10 Common Dieting Myths, BUSTED!

When it come to dieting, EVERYONE has their own ideas about what is healthy and what is not. This means, when it comes to working towards a body goal, it can be really hard to decipher the best foods to eat to get us on our way. To help sort fact from fiction, this week we have sought the advice of final-year dietetics student Jim Arrowsmith (Instagram). Jim comes from a background in commercial cookery and is passionate about breaking down those common dieting myths. So, over to him!

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Knowing how to build a healthy relationship with food is hard. Unfortunately, there is a lot of misinformation and nutrition noise out there, making it hard to sort fact from fiction. So, to help you on your way, I have come up with 10 of the most common dieting mistakes people make on their quest for health!

1. Gluten free is not the answer
Yes, gluten can be extremely dangerous to somebody with celiac disease or diagnosed gluten intolerance. However, if you’re like the most us and you can eat gluten you should. Having a diet that includes a variety of wholegrain/wholemeal foods is fantastic for weight management and will ensure you get a load of nutrients in the process.

2. Carbs are fuel not foe
Did you know carbs have less energy per gram than protein or fat? Our bodies run on carbohydrates and that’s why they should form 45-65% our diet! What carbs are best? Look for low GI carbs (wholemeal, wholegrain, fruit and vegetables) and try to avoid eating too many high GI carbs (simple sugar, refined white bread and cereals).


3. Fruit is not the enemy
Yes, fruit has sugar, but that’s not a reason to fear it! Because the sugar in fruit is coupled with heaps of fibre, it releases slowly in your body meaning you stay fuller for longer! Fruit also has many key vitamins that protect you from disease and make you feel great!

4. More protein doesn’t mean more lean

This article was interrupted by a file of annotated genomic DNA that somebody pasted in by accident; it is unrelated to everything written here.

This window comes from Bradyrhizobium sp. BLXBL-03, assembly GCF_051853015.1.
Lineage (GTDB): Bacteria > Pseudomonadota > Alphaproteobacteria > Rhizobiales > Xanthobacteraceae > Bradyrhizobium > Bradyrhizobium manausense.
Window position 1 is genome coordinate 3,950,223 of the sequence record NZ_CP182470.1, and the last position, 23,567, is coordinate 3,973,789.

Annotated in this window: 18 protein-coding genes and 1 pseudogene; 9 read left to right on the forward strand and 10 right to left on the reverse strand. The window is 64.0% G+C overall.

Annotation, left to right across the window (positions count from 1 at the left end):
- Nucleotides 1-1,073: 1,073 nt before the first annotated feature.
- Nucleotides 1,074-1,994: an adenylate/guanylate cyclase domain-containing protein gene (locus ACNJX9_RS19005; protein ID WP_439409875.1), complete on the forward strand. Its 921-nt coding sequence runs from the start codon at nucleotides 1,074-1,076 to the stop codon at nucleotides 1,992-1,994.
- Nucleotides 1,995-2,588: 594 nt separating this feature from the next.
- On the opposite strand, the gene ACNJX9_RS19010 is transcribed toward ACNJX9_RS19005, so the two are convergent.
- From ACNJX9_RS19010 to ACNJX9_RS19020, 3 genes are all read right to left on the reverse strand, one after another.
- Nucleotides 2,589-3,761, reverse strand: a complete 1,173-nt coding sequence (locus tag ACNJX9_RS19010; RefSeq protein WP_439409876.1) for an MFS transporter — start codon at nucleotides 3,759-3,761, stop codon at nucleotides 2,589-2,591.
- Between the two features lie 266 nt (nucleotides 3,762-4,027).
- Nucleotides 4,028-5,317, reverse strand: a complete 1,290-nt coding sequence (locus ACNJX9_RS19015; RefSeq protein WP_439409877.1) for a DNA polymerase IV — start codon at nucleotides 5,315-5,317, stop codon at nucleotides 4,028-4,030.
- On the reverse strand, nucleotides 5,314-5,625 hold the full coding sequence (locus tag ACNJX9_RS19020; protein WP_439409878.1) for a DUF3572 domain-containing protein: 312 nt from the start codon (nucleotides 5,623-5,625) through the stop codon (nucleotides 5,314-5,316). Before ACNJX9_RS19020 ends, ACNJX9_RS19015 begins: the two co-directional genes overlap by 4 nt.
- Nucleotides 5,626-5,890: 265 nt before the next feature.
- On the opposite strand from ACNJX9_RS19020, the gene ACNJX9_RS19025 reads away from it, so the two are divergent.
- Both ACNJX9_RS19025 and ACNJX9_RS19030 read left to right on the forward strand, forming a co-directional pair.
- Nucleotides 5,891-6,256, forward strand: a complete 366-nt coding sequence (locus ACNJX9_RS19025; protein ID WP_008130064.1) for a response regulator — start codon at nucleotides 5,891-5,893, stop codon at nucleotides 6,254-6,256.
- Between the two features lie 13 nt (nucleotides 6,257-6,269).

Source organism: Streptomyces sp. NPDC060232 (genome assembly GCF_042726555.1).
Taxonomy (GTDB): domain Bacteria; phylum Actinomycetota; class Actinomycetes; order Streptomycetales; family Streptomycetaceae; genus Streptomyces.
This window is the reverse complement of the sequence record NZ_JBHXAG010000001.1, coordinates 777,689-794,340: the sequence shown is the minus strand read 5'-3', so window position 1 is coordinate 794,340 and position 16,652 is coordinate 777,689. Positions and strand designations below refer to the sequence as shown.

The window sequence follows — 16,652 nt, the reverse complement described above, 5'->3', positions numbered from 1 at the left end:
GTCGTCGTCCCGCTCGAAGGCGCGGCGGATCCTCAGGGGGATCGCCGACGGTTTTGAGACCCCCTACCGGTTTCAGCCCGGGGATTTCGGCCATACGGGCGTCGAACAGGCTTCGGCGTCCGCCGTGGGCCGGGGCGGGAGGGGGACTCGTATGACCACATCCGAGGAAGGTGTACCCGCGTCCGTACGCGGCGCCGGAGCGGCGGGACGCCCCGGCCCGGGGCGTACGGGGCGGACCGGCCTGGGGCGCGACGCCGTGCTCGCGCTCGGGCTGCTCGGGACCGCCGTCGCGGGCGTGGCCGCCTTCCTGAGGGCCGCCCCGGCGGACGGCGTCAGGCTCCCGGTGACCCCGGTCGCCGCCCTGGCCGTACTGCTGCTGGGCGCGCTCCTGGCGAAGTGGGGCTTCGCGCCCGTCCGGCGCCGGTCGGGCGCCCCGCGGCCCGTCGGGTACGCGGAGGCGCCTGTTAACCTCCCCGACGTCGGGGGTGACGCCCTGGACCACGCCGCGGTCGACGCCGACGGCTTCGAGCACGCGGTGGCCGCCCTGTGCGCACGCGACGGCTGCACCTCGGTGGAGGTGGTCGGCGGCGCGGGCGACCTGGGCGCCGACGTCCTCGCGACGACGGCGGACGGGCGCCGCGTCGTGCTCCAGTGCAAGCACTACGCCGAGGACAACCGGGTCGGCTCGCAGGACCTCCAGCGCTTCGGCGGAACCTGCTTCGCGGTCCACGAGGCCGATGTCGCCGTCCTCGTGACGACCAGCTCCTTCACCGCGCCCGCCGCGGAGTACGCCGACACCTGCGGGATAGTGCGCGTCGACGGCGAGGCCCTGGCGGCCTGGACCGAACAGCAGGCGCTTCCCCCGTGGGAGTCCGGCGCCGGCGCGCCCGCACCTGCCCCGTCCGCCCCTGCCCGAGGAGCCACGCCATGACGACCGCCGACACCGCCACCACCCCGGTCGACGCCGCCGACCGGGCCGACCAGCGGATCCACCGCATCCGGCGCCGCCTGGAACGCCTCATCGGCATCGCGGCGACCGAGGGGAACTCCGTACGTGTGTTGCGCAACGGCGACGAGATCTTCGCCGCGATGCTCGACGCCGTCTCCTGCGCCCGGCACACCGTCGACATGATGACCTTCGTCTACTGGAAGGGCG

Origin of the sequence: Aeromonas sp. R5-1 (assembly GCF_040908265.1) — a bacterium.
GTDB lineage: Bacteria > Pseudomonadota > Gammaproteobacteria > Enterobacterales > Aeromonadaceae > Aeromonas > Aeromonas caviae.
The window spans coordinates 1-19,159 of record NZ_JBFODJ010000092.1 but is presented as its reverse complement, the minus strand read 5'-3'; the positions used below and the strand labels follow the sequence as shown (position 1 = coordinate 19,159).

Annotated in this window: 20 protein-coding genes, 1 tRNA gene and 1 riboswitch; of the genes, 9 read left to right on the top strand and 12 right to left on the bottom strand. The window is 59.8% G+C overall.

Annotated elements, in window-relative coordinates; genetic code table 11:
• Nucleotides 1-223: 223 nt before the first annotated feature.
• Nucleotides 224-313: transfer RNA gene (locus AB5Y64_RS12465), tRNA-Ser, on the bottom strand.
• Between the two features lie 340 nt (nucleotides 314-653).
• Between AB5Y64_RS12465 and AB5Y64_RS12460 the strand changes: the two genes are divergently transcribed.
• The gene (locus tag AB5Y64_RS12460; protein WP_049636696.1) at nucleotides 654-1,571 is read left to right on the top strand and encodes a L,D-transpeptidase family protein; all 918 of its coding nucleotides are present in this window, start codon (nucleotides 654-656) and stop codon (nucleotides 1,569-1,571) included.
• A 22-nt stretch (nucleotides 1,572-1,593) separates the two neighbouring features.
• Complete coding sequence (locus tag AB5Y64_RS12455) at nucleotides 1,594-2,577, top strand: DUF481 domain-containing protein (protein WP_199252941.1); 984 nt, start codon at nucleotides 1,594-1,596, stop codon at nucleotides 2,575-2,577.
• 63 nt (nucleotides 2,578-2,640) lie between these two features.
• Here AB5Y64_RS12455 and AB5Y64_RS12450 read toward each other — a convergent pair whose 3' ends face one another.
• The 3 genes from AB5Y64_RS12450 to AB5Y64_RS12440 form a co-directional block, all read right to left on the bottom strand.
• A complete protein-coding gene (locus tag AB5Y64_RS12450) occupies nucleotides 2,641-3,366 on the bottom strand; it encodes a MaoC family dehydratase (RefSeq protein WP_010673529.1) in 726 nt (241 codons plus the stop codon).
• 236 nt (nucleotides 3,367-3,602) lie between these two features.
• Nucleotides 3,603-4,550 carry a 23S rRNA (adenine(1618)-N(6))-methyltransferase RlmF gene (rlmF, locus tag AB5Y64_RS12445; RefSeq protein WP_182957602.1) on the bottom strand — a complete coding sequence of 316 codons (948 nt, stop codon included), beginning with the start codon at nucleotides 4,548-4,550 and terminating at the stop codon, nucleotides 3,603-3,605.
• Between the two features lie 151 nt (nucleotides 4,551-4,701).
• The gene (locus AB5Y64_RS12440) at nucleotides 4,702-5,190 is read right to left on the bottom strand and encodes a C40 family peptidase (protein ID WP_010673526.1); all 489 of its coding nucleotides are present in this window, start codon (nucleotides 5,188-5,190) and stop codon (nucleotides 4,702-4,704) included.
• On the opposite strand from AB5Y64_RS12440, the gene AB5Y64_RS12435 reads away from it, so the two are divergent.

It is very important you eat enough lean protein sources for growth - about 0.8-1.2 grams per kilo of body weight is best or a little more if you are an athlete check out the AIS for details. If you eat more protein than you need, however, unfortunately, like anything else you have too much of, your body will turn it into fat. Rethinking all of those protein shakes now I bet!

5. Trusting the wrong people
When it comes to eating healthy there’s A LOT of info out there and to be honest most of it’s rubbish! Would you ask a plumber to do your dental check up? Then don’t get diet information from celebrities, chefs or magazines. If you want good advice check out Eat For Health or speak to a qualified dietitian. Dietitians go to university for over four years to bring you the best possible information.

6. Fad diets, are just that...
How many fad diets can you name? I bet you can think of a few! From eat for your blood type to the cabbage soup diet, these weight loss techniques work, well, for a few weeks maybe. The problem with fad diets is that they’re unsustainable, super hard to follow and well lets just face it, not healthy! So how do you spot a fad diet? If the diet says you have to cut out a certain food groups, eat heaps of one thing or offers super-fast results then you can safely assume it’s a fad diet.


7. You don’t live in a cave
Were you born in 15 thousand years ago? I didn’t think so. The paleo diet is currently very popular and suggests you eat like our caveman ancestors. Yes, paleo has some good aspects such as avoiding refined sugar and processed food but also tells you to avoid wholegrain and dairy which are super great for our health.

8. Eating the same boring foods everyday
Food should be fun! Its important to eat foods of all colours, shapes and textures! The more variety you have in your diet, the more likely you are to eat all of the nutrients your body needs! Simple!


9. Not eating enough!
Food is your body’s fuel! You need to eat so you have the energy to do what you love! A car doesn’t run without petrol and you won’t run without food, so don’t be afraid to enjoy eating, moderation and healthy choices are key.

10. Dieting itself!
Don’t diet, rather, maintain a long term healthy relationship with food!

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References
Vici, G., Belli, L., Biondi, M., & Polzonetti, V. (2016). Gluten free diet and nutrient deficiencies: A review. Clinical Nutrition, 35(6), 1236-1241. 10.1016/j.clnu.2016.05.002
Eat For Health |. (2018). Eatforhealth.gov.au. Retrieved 11 March 2018, from https://www.eatforhealth.gov.au/
Nutrient Reference Values | for Australia and New Zealand. (2018). Nrv.gov.au. Retrieved 11 March 2018, from https://www.nrv.gov.au/ Burke and Deakin, Clinical Sports Nutrition, 3rd Edition, McGraw-Hill Australia Pty Ltd, 2006

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About the Author : Country Girl